Interviews

Here are some cast and crew Q&As

It’s an actor’s life for me says ‘gruff’ Nick

Nick Cornwall (Dagron) has been interviewed for a local paper.  Here’s a snippet but follow the link for the full article. It’s the best job in the world says Nick who describes himself as a ‘modest actor’ born and bred in Blackpool. Tough guys, mercenaries, harsh but fair sergeants, heavies – you name it, Nick’s cornered the market. Right now he can be seen in cult web fantasy series Ren (Tuesdays 8pm) which has won a wide following since starting earlier this month. Read more:...

The First Musketeer

Last week saw the long-awaited release of The First Musketeer, an action-adventure web series created by Ren‘s associate casting director, Harriet Sams. Harriet’s show shares several other team members with Ren, including actress/fight performer Dita Tantang (Lyanna), fight choreographer Ronin Traynor, director of photography Neil Oseman and gaffer Richard Roberts. The First Musketeer is a prequel to the famous novels by Alexandre Dumas, telling how Athos (Edward Mitchell), Porthos (Charles Barrett) and Aramis (Ryan Spong) first met and became the heroes we know and love. Filled with swordfights, horses and intricate period costumes, The First Musketeer posed many similar challenges to Ren. Below Harriet shares some of her experiences of making the show. What made you want to tackle these iconic characters? I’ve always loved period movies, along with action/adventure it’s my favourite genre, and The Three Musketeers have it all. Although I would say that the subject matter almost chose me. I was in France with family and my dad commented on the fact that half of the villages look like ready made sets, and that I could make a great Musketeer short film using the locations, and so it kind of evolved from there. It was never really planned to become as big as it did but I tend to have difficulty holding back when a good idea presents itself. Why did you feel that a web series was the best medium for this story? I couldn’t settle on the idea of adapting a story that had so often been done before, and with budgets I couldn’t hope to match. I had recently begun watching a number of web series, and I was struck...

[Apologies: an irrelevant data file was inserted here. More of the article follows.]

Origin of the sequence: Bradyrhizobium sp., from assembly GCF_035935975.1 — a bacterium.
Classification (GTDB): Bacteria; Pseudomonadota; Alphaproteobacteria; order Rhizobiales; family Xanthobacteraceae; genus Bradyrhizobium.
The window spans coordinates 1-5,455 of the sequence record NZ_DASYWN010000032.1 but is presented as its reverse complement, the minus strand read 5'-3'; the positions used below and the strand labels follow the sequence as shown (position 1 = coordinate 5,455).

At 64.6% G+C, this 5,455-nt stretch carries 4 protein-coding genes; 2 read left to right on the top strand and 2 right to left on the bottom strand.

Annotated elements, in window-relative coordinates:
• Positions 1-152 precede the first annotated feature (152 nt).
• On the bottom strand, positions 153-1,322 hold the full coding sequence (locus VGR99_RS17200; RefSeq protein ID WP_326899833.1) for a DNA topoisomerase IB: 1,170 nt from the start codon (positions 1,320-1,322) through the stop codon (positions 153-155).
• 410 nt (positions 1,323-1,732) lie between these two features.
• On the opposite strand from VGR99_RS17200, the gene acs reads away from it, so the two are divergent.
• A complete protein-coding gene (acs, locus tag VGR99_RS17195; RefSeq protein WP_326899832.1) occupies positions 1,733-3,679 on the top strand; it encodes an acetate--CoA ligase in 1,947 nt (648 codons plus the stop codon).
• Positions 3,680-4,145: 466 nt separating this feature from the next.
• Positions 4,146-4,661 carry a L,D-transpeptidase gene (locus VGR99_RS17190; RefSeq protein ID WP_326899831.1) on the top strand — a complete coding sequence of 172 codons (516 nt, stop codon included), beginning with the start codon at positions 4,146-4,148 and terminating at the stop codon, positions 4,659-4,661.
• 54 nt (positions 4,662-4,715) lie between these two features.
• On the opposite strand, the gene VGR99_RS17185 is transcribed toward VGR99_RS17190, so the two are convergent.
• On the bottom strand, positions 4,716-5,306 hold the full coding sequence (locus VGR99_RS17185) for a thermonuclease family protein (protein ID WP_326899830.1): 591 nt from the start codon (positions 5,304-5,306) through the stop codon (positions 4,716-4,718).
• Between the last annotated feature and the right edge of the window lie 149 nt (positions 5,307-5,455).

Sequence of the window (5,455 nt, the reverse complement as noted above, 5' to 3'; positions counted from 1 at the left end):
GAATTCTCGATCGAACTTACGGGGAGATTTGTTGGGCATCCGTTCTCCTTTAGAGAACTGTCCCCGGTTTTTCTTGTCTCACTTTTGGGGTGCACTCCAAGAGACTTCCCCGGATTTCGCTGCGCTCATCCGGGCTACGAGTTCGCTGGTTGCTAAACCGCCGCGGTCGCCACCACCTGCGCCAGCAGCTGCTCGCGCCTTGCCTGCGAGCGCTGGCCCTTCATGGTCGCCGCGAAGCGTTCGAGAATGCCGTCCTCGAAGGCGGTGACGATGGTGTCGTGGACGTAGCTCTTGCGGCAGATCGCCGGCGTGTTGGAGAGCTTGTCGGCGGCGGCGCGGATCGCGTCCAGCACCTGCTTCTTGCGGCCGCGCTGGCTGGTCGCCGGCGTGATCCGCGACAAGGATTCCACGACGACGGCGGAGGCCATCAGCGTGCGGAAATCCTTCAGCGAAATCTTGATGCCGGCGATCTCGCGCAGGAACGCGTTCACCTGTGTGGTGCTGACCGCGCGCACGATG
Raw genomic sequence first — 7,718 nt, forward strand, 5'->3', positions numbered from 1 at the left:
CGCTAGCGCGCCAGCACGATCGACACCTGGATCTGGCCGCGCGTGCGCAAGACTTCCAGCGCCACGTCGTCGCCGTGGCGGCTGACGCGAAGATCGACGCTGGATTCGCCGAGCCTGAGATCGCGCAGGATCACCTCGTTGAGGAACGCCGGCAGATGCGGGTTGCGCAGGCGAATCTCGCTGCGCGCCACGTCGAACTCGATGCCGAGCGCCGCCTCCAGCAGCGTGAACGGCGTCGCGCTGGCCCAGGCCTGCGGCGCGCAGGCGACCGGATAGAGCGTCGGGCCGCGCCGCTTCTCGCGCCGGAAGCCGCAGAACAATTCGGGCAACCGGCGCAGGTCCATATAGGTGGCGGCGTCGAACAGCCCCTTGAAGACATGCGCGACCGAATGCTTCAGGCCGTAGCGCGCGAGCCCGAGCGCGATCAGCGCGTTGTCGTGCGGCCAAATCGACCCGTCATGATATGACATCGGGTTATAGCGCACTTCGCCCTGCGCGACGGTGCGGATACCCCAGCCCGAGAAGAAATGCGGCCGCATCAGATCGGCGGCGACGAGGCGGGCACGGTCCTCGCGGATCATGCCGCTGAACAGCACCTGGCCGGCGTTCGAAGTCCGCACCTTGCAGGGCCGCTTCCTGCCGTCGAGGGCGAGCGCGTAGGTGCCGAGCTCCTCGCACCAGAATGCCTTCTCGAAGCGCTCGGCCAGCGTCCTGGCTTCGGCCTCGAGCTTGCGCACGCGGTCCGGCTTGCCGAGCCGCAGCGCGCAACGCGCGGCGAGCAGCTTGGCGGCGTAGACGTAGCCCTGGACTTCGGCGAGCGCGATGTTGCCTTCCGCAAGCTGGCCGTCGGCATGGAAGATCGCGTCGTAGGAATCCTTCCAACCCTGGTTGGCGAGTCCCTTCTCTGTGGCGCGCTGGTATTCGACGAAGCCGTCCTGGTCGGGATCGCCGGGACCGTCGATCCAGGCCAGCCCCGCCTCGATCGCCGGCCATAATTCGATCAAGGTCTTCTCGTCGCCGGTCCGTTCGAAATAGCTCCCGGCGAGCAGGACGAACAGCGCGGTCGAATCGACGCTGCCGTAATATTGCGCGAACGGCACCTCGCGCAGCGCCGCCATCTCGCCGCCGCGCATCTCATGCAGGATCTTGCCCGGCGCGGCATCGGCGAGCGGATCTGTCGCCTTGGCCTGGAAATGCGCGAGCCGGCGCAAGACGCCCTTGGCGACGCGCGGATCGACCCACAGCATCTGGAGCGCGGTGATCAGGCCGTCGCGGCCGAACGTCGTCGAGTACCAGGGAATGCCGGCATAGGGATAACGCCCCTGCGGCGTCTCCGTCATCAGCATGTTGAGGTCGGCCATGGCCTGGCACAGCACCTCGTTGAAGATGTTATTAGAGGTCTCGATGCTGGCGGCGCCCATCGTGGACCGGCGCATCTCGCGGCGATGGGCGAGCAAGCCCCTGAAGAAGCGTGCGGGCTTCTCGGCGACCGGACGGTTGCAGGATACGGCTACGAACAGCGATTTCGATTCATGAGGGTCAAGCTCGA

Ren Podcast 18 – Michelle Golder and Amanda Stekly Part 3

Third and final part of our discussion with Michelle Golder (Producer/Writer) and Amanda Stekly (Scenic Artist). Distressing the village and building the internal sets were a challenge that the team pulled off, but not without some challenges. How did the team manage and what special qualities did Karn’s house posses ? Listen to Part 3 to find out.

Woodland Warrior: Dita Tantang on playing Lyanna